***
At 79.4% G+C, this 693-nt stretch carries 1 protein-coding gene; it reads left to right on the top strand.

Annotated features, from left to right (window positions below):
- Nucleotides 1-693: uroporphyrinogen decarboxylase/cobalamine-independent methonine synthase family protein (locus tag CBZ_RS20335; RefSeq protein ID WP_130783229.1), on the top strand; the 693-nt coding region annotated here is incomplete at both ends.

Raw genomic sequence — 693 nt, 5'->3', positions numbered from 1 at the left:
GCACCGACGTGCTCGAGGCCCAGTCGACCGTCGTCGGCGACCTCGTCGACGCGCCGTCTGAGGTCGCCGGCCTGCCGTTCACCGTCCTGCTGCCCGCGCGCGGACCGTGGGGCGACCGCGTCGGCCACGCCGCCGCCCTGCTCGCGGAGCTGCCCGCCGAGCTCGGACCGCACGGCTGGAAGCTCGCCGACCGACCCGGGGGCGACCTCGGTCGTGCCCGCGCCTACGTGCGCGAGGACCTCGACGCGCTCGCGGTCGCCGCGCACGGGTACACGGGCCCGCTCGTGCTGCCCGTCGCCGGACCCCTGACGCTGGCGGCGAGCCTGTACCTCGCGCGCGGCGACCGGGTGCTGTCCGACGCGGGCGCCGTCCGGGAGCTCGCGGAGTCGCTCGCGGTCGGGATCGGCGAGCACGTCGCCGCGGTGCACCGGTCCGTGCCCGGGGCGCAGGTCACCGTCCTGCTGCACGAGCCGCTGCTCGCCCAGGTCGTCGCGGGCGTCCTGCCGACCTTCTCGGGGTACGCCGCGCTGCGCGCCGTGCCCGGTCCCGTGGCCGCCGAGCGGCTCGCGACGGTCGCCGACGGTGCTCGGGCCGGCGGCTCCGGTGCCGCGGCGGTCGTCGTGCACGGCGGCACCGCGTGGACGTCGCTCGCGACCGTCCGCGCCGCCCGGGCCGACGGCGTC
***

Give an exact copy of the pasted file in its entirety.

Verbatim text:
At 79.4% G+C, this 693-nt stretch carries 1 protein-coding gene; it reads left to right on the top strand.

Annotated features, from left to right (window positions below):
- Nucleotides 1-693: uroporphyrinogen decarboxylase/cobalamine-independent methonine synthase family protein (locus tag CBZ_RS20335; RefSeq protein ID WP_130783229.1), on the top strand; the 693-nt coding region annotated here is incomplete at both ends.

Raw genomic sequence — 693 nt, 5'->3', positions numbered from 1 at the left:
GCACCGACGTGCTCGAGGCCCAGTCGACCGTCGTCGGCGACCTCGTCGACGCGCCGTCTGAGGTCGCCGGCCTGCCGTTCACCGTCCTGCTGCCCGCGCGCGGACCGTGGGGCGACCGCGTCGGCCACGCCGCCGCCCTGCTCGCGGAGCTGCCCGCCGAGCTCGGACCGCACGGCTGGAAGCTCGCCGACCGACCCGGGGGCGACCTCGGTCGTGCCCGCGCCTACGTGCGCGAGGACCTCGACGCGCTCGCGGTCGCCGCGCACGGGTACACGGGCCCGCTCGTGCTGCCCGTCGCCGGACCCCTGACGCTGGCGGCGAGCCTGTACCTCGCGCGCGGCGACCGGGTGCTGTCCGACGCGGGCGCCGTCCGGGAGCTCGCGGAGTCGCTCGCGGTCGGGATCGGCGAGCACGTCGCCGCGGTGCACCGGTCCGTGCCCGGGGCGCAGGTCACCGTCCTGCTGCACGAGCCGCTGCTCGCCCAGGTCGTCGCGGGCGTCCTGCCGACCTTCTCGGGGTACGCCGCGCTGCGCGCCGTGCCCGGTCCCGTGGCCGCCGAGCGGCTCGCGACGGTCGCCGACGGTGCTCGGGCCGGCGGCTCCGGTGCCGCGGCGGTCGTCGTGCACGGCGGCACCGCGTGGACGTCGCTCGCGACCGTCCGCGCCGCCCGGGCCGACGGCGTC